Monday, July 27, 2009

TACO 2.0 released

Update: Mozilla has approved TACO 2.0. All current TACO users should see a prompt to update the add-on the next time they restart Firefox.

I am happy to announce the release of version 2.0 of the Targeted Advertising Cookie Opt-out (TACO) Firefox add-on.

This version has been completely rewritten from scratch, primarily by Daniel Witte @ Mozilla Corp. It also includes opt-out cookies for 6 additional advertising companies: Snoobi, comScore VoiceFive, Hurra, Criteo, Coremetrics and EyeWonder.

I am waiting for the nice folks at Mozilla to read through the code and then approve it. If you lack patience, and simply cannot wait, TACO 2.0 can be installed by clicking here. Otherwise, wait a few days until Mozilla approves it, and then the 100,000 or so existing TACO users should receive an automatic update to this new version.

A total rewrite

The original TACO was essentially a fork of Google's Advertising Cookie Opt Out Plugin. Google's original tool included one cookie -- I simply modified it to include an additional 100 or so opt out cookies.

The problem is that Google's original code wasn't all that good -- it would reload all of the opt-out cookies each time a new window/tab was opened, and then force them to be reloaded again every 10 minutes, even if none of the opt-out cookies had changed.

Perhaps this isn't such a big deal for a tool that is designed to install a single opt-out cookie. However, it clearly didn't scale well.

Unfortunately, my Javascript skills are pretty horrible, and so I really wasn't up to the task of rewriting TACO by myself. Luckily, Daniel Witte, Mozilla's resident cookie guru offered to lend a hand, and eventually rewrote the entire add-on from scratch.

This new version is considerably faster, and no longer re-installs 100+ cookies into the browser each time a new tab/window is opened nor does it reinstall them again every 10 minutes after that.

Blocking third party cookies

One of the biggest complaint from TACO power-users was that the tool would not function when the user had configured the browser to block all 3rd party cookies (a suggested practice, and one which both Safari and Chrome do by default). I am happy to announce that TACO now plays nicely with blocked 3rd party cookies, and so the paranoid amongst you should feel free to go ahead and block them without having to worry about it breaking TACO.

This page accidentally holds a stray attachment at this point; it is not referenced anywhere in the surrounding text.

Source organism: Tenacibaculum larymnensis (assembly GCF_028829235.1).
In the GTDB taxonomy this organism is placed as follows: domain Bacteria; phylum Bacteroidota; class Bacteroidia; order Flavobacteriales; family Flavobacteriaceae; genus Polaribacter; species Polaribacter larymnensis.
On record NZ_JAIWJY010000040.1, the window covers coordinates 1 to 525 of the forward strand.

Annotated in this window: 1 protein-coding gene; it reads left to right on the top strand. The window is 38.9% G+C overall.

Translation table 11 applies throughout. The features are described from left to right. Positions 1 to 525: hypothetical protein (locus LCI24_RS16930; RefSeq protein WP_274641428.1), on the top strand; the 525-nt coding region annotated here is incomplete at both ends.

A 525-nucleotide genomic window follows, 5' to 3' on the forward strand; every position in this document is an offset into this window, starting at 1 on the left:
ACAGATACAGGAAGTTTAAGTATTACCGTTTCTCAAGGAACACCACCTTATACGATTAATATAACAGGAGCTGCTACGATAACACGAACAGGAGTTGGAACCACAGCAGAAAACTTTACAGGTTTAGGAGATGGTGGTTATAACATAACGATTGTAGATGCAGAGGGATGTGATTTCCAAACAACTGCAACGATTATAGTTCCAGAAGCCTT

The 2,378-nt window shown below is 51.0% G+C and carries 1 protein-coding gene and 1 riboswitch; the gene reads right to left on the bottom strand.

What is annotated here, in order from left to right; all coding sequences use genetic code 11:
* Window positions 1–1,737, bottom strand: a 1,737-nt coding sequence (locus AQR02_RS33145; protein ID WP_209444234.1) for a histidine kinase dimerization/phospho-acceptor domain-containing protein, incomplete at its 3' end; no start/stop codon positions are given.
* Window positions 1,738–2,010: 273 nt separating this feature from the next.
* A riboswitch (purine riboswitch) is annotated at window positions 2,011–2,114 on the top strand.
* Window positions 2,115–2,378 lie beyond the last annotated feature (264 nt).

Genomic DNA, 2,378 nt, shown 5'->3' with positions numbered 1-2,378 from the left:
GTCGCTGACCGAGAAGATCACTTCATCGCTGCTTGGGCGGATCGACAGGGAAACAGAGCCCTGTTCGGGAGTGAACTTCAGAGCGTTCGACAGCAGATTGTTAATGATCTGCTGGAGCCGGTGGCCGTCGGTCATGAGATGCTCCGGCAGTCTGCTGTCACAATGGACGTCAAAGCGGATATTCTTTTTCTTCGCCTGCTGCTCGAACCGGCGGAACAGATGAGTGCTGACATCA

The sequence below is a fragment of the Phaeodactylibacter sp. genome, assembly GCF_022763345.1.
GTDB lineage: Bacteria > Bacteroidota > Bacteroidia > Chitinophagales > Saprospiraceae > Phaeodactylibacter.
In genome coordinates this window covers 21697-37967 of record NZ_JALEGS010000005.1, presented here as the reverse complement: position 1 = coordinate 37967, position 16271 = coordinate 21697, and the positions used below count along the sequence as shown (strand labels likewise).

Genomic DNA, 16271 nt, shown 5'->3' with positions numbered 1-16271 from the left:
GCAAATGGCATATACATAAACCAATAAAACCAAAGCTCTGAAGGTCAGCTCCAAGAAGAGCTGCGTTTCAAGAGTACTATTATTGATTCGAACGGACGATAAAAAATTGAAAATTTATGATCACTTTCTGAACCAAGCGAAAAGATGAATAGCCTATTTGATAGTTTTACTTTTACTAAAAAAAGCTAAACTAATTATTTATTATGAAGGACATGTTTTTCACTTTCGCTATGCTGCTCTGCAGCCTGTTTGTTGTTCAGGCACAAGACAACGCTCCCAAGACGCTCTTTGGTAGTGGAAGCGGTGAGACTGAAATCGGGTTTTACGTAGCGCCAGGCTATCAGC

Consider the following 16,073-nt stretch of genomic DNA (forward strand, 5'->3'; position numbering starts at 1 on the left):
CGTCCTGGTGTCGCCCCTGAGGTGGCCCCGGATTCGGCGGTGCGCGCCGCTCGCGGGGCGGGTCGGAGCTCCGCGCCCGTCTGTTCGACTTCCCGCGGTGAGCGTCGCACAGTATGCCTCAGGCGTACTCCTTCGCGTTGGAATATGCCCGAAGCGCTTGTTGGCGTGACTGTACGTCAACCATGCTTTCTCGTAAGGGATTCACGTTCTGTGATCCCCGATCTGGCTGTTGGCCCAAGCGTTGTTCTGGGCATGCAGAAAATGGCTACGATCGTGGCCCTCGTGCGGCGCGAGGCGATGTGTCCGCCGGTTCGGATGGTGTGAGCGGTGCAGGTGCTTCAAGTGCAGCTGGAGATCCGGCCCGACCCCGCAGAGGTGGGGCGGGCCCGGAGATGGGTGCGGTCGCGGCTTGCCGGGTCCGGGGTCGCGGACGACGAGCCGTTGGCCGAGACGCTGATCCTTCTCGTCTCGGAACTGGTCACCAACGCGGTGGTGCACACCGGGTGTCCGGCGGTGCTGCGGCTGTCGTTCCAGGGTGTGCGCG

A note about EyeWonder

Finally, blog-readers may remember that I recently pointed to EyeWonder's non-existent broken opt-out as an example of one the worst practices in the industry.

After 9 days, it looks like the company finally designed and implemented fixed the opt-out, and so users of TACO 2.0 are automatically opted out of all of EyeWonder's behavioral advertising.


Anonymous said...

Chris, here's your chance to weigh in on White House cookie policy:

Elena said...

Thank you for your advice about browser addons, which I find particularly helpful and useful. It was thanks to one of your articles quite a long time ago that I discovered CustomizeGoogle. If there are addons that you use for your own browsing privacy, I sure as hell want to use them too. Thanks again.

Anonymous said...

Why is it when I load TACO in Firefox 3.5.5, and go to TOOLS, OPTIONS, SHOW COOKIES, There are many cookies listed as an exception? When I delete all the cookies, they are immediately re-loaded.

The only way to get rid of them is to uninstall TACO, run cleaners and they are gone.

Anonymous said...

"Why is it when I load TACO in Firefox 3.5.5, and go to TOOLS, OPTIONS, SHOW COOKIES, There are many cookies listed as an exception? When I delete all the cookies, they are immediately re-loaded."

Because the cookies are meant to be permanent and need to be present to do their job. They are what tells the participating trackers to opt-out.

tankmiche said...

The URL you are pointing is redirecting to Abine's TACO.

Please check if that's your add-on. Some comments report it's a spyware.